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Nature: Despite sprawling urbanization, animals from hawks to deer to mountain lions still make their homes in parks and remote areas of the Valley.


Paul Edelman, a biologist for the Santa Monica Mountains Conservancy, was admiring the fortitude of a cactus that had survived the recent freezes in Caballero Canyon, near the southern tip of Reseda Boulevard.

Suddenly there was a rustle and a sharp thumping noise in the nearby brush. " That's a deer," he whispered, and he turned quickly to look up a canyon hillside.

Sure enough, a large deer was quietly disappearing into the thick brush near the top of the hill. "He's a big one," Edelman said with a smile. "He'll move away as quietly as possible so that we don't see where he is going."

Edelman stayed still and listened, but after a bit more rustling the only sound that could be heard was the constant grinding from giant earthmovers about 1,000 yards away, digging out an extension of Reseda Boulevard. Then came a helicopter flying low overhead.

"It's ironic that we have that," Edelman said, pointing toward where the deer was seen, "practically right next to that and that," he continued, pointing toward the man-made noises. "And it's all right in the middle of a gigantic city.

"It could only happen in Los Angeles."

When you are stuck in traffic on the Ventura Freeway, it does not seem possible that human beings, let alone wild animals, could survive in such a harsh urban landscape. Yet, there are pockets of wilderness strewn throughout the residential sprawl of the San Fernando Valley that are home to deer, bobcats, coyotes, raccoons, skunks and even mountain lions.

"Even though you are in the middle of an urban area, there are places here where you could swear you were miles from other people," said Suzanne Goode, a resource ecologist for the Santa Monica Mountains district of the California Department of Parks and Recreation.

Traces of this wildlife can be seen by any casual hiker roaming around undeveloped areas in the San Fernando, Santa Clarita and Antelope valleys. And with a bit of luck, the larger animals can be spotted and even photographed.

Because most of the major mammals found in local wilderness areas are nocturnal, the best time to see them is at dawn or near dusk, according to Lynn Barkley, a mammologist at the Los Angeles County Museum of Natural History. "It's best to catch them either when they are just coming out for the night or when they are heading back to their homes in the mornings," she said.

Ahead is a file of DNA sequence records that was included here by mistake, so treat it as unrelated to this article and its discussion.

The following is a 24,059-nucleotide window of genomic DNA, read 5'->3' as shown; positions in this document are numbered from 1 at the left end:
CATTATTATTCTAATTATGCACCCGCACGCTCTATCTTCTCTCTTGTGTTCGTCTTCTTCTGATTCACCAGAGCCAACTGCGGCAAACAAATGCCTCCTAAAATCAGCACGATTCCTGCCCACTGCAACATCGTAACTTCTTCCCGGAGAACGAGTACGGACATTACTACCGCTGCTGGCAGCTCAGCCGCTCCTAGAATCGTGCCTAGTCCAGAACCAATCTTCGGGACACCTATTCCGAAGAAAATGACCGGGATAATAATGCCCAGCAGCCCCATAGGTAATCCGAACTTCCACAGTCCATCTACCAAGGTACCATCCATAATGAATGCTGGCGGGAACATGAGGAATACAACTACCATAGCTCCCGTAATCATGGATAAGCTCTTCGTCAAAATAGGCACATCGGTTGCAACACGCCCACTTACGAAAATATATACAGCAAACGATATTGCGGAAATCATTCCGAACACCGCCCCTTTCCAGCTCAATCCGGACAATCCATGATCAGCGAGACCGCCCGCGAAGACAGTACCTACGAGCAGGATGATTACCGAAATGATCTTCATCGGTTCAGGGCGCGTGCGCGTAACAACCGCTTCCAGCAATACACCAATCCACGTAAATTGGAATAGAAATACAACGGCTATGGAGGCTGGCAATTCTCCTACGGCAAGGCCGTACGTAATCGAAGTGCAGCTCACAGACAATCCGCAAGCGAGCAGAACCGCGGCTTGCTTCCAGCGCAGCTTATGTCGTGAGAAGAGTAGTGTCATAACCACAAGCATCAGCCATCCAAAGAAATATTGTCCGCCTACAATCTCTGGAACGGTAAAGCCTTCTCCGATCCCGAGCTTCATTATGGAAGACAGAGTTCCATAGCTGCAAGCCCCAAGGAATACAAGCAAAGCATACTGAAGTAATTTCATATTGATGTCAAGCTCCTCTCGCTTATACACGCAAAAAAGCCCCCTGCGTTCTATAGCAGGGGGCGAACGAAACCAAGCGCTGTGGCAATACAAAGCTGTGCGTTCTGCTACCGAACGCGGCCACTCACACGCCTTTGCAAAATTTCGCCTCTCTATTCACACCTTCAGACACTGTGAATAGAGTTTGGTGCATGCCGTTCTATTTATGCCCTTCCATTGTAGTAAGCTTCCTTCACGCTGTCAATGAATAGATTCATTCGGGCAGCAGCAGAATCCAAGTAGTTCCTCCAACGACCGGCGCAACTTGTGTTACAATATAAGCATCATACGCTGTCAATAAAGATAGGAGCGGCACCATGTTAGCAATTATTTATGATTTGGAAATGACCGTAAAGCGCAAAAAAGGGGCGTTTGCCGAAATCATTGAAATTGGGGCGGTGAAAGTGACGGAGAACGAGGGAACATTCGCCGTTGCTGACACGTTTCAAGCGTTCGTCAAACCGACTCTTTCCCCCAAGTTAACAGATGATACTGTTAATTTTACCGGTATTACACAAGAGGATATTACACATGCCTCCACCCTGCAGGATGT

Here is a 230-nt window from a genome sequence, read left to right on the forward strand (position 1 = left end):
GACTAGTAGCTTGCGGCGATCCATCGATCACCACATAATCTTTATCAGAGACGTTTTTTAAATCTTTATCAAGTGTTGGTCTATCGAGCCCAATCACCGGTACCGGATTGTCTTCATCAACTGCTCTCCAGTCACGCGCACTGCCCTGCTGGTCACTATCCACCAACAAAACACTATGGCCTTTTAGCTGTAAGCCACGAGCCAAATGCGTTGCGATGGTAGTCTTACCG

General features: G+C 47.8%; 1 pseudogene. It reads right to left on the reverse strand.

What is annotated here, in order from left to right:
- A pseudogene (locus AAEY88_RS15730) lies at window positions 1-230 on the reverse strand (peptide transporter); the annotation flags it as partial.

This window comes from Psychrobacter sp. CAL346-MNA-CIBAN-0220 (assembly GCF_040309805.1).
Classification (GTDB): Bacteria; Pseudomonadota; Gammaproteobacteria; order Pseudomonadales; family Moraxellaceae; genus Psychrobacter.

Barkley also suggested looking near water sources, especially during this time of drought when animals are likely to congregate near streams, ponds and lakes. "Staying on the trail is OK because a lot of the mammals love the trails," she said. "It gives them easy passageways through the woods."

"You should try and go alone if you want to see wild animals," said Sabrina Keen, a wildlife biologist for the Tujunga Ranger District of the Angeles National Forest. "Most people don't understand how far the sounds that humans make carry. Even if they laugh just once when they are walking, it's enough to spook animals for a great distance."

"We don't walk with nature very well," added Valerie Vartarian, ranger supervisor at the Placerita Canyon State Park in the Santa Clarita area. "Animals can tell when we are in the area and they steer clear. The best thing to do is to find a spot, sit down and be quiet and try and be a part of nature. Then you have a chance of the animals coming out."

Vartarian oversees a nature center in Placerita park that is home for animals that are found injured in the wild and brought in to be nursed back to health. A junior ranger volunteer, Ian Swift, 12, went into a closet-sized cage and brought out a great horned owl named O.J. "O.J. fell out of his nest and we took care of him, but he was here so long that he became imprinted with a different kind of life than he would live in the wilderness," Vartarian said. "He would not be able to survive out there anymore."

One of the most enchanting animals found in and near Los Angeles is the Mule Deer, common to most wilderness parks and reserves, except for those in desert regions. A full-grown deer is about 3 feet high at the shoulder and can weigh up to 200 pounds. They are usually yellow-brown or blue-gray in color and have black-tipped tails, giving them the nickname "black tail" deer. They can sometimes be found near streams or ponds and like to feed in oak woodlands.

Also fairly common are coyotes. Although in the movies they are usually depicted as barking or giving long, mournful howls, in real life they are more likely to be seen quietly sitting on a hillside or in a field, surveying an area. When they move, they move --up to 35 miles per hour.

On his walk up Caballero Canyon, Edelman saw lots of evidence that several coyotes had been there in the area, probably just the night before.

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